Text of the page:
Overview

Everyone loves a colorful LED screen! Our 16x32 RGB LED display is a low cost, and easy-to-use arrangement of bright LEDs - just like the ones used in Times Square! This display makes a fantastic addition to your Raspberry Pi. It is pretty easy to wire up, but the display is quite demanding when it comes to getting it to display something...luckily this tutorial has all the code you need to get blinky
This tutorial is based on this one by Henner Zeller but as well as using Henner's C code to drive the display, we will also experiment (with limited success) in driving the display using Python.

You Will Need

To connect up and use this display, you will need the following items.
If you don't mind cutting the connector off one end of the power cable for the display, and then stripping two of the wires, then you can do without the male to male headers.

Wiring the Display

I noticed that the display is able to pull some power from the GPIO pins when it is not powered up. So I would suggest that, to be on the safe side, you wire up the display to the Pi, with both the Pi and the display powered off.

Connect up the display to the GPIO connector using the female to female jumper wires as shown below:
Note that the 3.3V and 5V pins of the Raspberry Pi are on the edge of the Raspberry Pi where the SD card fits!

If you prefer to make the connections using a list, they are as follow:
  • GND on display to GND on the Pi (blue or black)
  • R1 on display to GPIO 17 on the Pi (red)
  • G1 on display to GPIO 18 on the Pi (green)
  • B1 on display to GPIO 22 on the Pi (blue)
  • R2 on display to GPIO 23 on the Pi (red)
  • G2 on display to GPIO 24 on the Pi (green)
  • B2 on display to GPIO 25 on the Pi (blue)
  • A on display to GPIO 7 on the Pi (yellow or white)
  • B on display to GPIO 8 on the Pi (yellow or white)
  • C on display to GPIO 9 on the Pi (yellow or white)
  • OE on display to GPIO 2 on the Pi (brown)
  • CLK on display to GPIO 3 on the Pi (orange)
  • LAT on display to GPIO 4 on the Pi (yellow)


These panels are designed to take 5V logic, and the Pi uses 3.3V logic. For some panels, the 3V logic is not high enough to trigger. If you're having difficulty you may need to use level shifting chips such as https://www.adafruit.com/product/1787 to shift the 3.3V up to 5V!
Using some kind of template like the Raspberry Leaf, soon also to be available ready made from Adafruit, will simplify the process of finding the right pins on the Raspberry Pi.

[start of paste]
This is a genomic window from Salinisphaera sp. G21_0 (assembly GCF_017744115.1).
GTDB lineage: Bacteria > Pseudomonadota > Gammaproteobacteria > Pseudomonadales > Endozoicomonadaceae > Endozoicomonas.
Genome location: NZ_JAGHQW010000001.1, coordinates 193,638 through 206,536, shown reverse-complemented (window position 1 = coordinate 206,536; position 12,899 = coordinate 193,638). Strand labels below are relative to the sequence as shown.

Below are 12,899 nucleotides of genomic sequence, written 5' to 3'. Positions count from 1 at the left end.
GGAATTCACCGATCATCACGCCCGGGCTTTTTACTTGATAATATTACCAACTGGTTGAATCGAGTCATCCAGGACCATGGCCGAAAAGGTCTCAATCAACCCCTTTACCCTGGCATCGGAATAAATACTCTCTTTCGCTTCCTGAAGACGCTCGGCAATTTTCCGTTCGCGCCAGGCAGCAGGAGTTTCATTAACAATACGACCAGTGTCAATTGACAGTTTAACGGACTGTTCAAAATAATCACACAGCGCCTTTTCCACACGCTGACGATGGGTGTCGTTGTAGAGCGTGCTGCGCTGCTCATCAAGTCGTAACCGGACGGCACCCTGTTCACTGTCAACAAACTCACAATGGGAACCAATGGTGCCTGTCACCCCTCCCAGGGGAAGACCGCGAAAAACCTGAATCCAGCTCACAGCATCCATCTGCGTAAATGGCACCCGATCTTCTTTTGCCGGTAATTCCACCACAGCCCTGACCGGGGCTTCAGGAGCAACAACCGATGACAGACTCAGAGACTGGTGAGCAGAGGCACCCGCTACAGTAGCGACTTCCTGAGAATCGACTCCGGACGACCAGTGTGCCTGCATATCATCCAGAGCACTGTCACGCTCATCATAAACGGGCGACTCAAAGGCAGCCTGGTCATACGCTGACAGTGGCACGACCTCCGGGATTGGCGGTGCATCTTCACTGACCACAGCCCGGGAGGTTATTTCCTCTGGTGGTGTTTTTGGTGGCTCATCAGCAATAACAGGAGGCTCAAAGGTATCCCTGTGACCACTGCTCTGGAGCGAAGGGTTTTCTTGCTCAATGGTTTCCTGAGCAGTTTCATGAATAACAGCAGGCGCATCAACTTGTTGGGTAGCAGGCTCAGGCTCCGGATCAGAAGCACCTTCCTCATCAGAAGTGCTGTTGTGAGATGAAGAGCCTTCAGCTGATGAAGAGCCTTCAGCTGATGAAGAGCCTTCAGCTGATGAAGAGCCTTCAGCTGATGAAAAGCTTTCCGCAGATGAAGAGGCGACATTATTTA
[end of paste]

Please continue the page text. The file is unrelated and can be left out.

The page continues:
When all the data pins are connected, we can wire up the power supply.
Attach the header pins to the 2.1mm to Screw Jack Adapter. Make sure that the red lead goes to the + mark on the screw terminal. Place the other ends of the jumper wires into the power cable. The power cable has double positive and negative leads. It does not matter which of the pairs of wires you connect to as long as you make sure that positive goes to one of the red leads and negative to one of the black leads.
It is very important that the power supply that you use is 5V. Many power supplies that look like the one used are 12V and if you use a 12V power adapter it may destroy your display.

Testing

Before powering up the Display and Raspberry Pi, check the wiring over carefully and make sure everything is connected as it should be.
Power the display up first and then the Raspberry Pi.

Lets start by creating a directory in which to keep the code. So open an LX terminal session (you can use SSH with the Pi ) if you prefer and enter the following command.
$ mkdir display16x32
$ cd display16x32

We now need to fetch the code from Henner Zeller's original project using the command:

$ git clone https://github.com/hzeller/rpi-rgb-led-matrix/

This code is C source code, so we need to compile it before we can run it. It also requires a small change for the wiring layout we're using. Enter the following commands:

$ cd rpi-rgb-led-matrix/lib
$ nano Makefile

(Or substitute your editor of preference.)

Enable this line in the Makefile (it’s commented out by default):

DEFINES+=-DRGB_CLASSIC_PINOUT

Save the changes to the file, then exit the editor and type...

$ cd ..
$ make
To run the test program, enter the command:
$ sudo ./led-matrix
The test program can also display a scrolling message. Infortunately, this message was designed for a 32x32 display and so you will only see the top half of the message. In the next section I will show you how to create your own message image using GIMP.

Try out the oversized message anyway using:
$ sudo ./led-matrix 1 runtext.ppm

A Scrolling Message

The images must be in a format called ppm (portable pixel format). Many image editors support this format, including the free open source application Gimp.